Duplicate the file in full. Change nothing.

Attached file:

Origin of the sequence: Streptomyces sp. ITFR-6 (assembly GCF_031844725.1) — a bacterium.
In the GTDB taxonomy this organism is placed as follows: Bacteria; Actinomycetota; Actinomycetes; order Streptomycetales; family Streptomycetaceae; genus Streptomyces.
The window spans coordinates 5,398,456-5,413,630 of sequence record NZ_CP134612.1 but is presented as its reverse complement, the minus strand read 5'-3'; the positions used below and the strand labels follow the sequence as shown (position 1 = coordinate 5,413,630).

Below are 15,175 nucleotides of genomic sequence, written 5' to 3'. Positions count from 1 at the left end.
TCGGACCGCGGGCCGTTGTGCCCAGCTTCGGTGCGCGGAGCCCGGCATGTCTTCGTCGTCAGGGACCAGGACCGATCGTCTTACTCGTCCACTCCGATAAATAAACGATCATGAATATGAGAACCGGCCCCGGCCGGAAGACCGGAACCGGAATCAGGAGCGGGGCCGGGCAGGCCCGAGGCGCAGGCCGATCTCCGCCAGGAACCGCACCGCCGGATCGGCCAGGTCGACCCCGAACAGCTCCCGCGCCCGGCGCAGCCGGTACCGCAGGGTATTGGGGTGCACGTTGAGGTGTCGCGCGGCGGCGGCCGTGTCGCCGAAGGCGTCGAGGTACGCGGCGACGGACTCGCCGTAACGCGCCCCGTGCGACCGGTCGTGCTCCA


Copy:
Origin of the sequence: Streptomyces sp. ITFR-6 (assembly GCF_031844725.1) — a bacterium.
In the GTDB taxonomy this organism is placed as follows: Bacteria; Actinomycetota; Actinomycetes; order Streptomycetales; family Streptomycetaceae; genus Streptomyces.
The window spans coordinates 5,398,456-5,413,630 of sequence record NZ_CP134612.1 but is presented as its reverse complement, the minus strand read 5'-3'; the positions used below and the strand labels follow the sequence as shown (position 1 = coordinate 5,413,630).

Below are 15,175 nucleotides of genomic sequence, written 5' to 3'. Positions count from 1 at the left end.
TCGGACCGCGGGCCGTTGTGCCCAGCTTCGGTGCGCGGAGCCCGGCATGTCTTCGTCGTCAGGGACCAGGACCGATCGTCTTACTCGTCCACTCCGATAAATAAACGATCATGAATATGAGAACCGGCCCCGGCCGGAAGACCGGAACCGGAATCAGGAGCGGGGCCGGGCAGGCCCGAGGCGCAGGCCGATCTCCGCCAGGAACCGCACCGCCGGATCGGCCAGGTCGACCCCGAACAGCTCCCGCGCCCGGCGCAGCCGGTACCGCAGGGTATTGGGGTGCACGTTGAGGTGTCGCGCGGCGGCGGCCGTGTCGCCGAAGGCGTCGAGGTACGCGGCGACGGACTCGCCGTAACGCGCCCCGTGCGACCGGTCGTGCTCCA